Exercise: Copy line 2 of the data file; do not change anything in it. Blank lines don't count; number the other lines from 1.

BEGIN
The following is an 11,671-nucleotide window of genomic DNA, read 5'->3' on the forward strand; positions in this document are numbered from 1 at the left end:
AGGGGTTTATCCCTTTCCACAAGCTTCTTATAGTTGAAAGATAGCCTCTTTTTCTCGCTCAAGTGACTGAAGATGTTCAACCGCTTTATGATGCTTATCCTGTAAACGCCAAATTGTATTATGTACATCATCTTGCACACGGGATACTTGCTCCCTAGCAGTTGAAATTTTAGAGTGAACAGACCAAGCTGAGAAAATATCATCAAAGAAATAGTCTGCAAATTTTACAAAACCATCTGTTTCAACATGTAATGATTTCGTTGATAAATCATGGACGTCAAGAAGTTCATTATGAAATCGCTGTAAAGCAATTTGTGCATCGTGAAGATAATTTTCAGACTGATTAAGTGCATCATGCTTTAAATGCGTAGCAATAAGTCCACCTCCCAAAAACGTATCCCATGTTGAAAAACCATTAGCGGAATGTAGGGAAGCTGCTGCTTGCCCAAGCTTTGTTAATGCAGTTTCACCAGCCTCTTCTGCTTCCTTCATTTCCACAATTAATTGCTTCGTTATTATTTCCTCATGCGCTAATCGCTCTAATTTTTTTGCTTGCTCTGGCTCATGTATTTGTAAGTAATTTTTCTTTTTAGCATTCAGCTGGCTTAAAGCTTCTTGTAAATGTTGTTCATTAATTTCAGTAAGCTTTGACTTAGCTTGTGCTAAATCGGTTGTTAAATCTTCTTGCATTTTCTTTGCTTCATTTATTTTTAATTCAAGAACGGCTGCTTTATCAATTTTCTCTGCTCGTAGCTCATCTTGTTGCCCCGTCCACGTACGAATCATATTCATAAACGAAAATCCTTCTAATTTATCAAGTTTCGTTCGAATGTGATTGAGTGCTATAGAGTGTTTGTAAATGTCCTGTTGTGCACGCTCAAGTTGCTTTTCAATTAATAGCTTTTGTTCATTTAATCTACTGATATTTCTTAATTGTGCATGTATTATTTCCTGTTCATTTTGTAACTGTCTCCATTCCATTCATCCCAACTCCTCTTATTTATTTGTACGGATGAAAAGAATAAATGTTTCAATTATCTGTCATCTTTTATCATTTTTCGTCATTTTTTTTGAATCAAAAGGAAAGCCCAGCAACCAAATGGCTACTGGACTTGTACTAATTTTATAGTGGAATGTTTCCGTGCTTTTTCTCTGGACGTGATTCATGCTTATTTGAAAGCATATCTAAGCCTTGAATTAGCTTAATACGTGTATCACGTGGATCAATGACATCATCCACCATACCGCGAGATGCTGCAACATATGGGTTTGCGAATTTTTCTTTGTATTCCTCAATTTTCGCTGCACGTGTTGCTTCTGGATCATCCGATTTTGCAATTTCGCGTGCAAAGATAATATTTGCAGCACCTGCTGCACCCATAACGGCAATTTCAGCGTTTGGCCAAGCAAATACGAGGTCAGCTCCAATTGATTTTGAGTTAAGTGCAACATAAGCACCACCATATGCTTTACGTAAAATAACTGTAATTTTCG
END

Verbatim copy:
AGGGGTTTATCCCTTTCCACAAGCTTCTTATAGTTGAAAGATAGCCTCTTTTTCTCGCTCAAGTGACTGAAGATGTTCAACCGCTTTATGATGCTTATCCTGTAAACGCCAAATTGTATTATGTACATCATCTTGCACACGGGATACTTGCTCCCTAGCAGTTGAAATTTTAGAGTGAACAGACCAAGCTGAGAAAATATCATCAAAGAAATAGTCTGCAAATTTTACAAAACCATCTGTTTCAACATGTAATGATTTCGTTGATAAATCATGGACGTCAAGAAGTTCATTATGAAATCGCTGTAAAGCAATTTGTGCATCGTGAAGATAATTTTCAGACTGATTAAGTGCATCATGCTTTAAATGCGTAGCAATAAGTCCACCTCCCAAAAACGTATCCCATGTTGAAAAACCATTAGCGGAATGTAGGGAAGCTGCTGCTTGCCCAAGCTTTGTTAATGCAGTTTCACCAGCCTCTTCTGCTTCCTTCATTTCCACAATTAATTGCTTCGTTATTATTTCCTCATGCGCTAATCGCTCTAATTTTTTTGCTTGCTCTGGCTCATGTATTTGTAAGTAATTTTTCTTTTTAGCATTCAGCTGGCTTAAAGCTTCTTGTAAATGTTGTTCATTAATTTCAGTAAGCTTTGACTTAGCTTGTGCTAAATCGGTTGTTAAATCTTCTTGCATTTTCTTTGCTTCATTTATTTTTAATTCAAGAACGGCTGCTTTATCAATTTTCTCTGCTCGTAGCTCATCTTGTTGCCCCGTCCACGTACGAATCATATTCATAAACGAAAATCCTTCTAATTTATCAAGTTTCGTTCGAATGTGATTGAGTGCTATAGAGTGTTTGTAAATGTCCTGTTGTGCACGCTCAAGTTGCTTTTCAATTAATAGCTTTTGTTCATTTAATCTACTGATATTTCTTAATTGTGCATGTATTATTTCCTGTTCATTTTGTAACTGTCTCCATTCCATTCATCCCAACTCCTCTTATTTATTTGTACGGATGAAAAGAATAAATGTTTCAATTATCTGTCATCTTTTATCATTTTTCGTCATTTTTTTTGAATCAAAAGGAAAGCCCAGCAACCAAATGGCTACTGGACTTGTACTAATTTTATAGTGGAATGTTTCCGTGCTTTTTCTCTGGACGTGATTCATGCTTATTTGAAAGCATATCTAAGCCTTGAATTAGCTTAATACGTGTATCACGTGGATCAATGACATCATCCACCATACCGCGAGATGCTGCAACATATGGGTTTGCGAATTTTTCTTTGTATTCCTCAATTTTCGCTGCACGTGTTGCTTCTGGATCATCCGATTTTGCAATTTCGCGTGCAAAGATAATATTTGCAGCACCTGCTGCACCCATAACGGCAATTTCAGCGTTTGGCCAAGCAAATACGAGGTCAGCTCCAATTGATTTTGAGTTAAGTGCAACATAAGCACCACCATATGCTTTACGTAAAATAACTGTAATTTTCG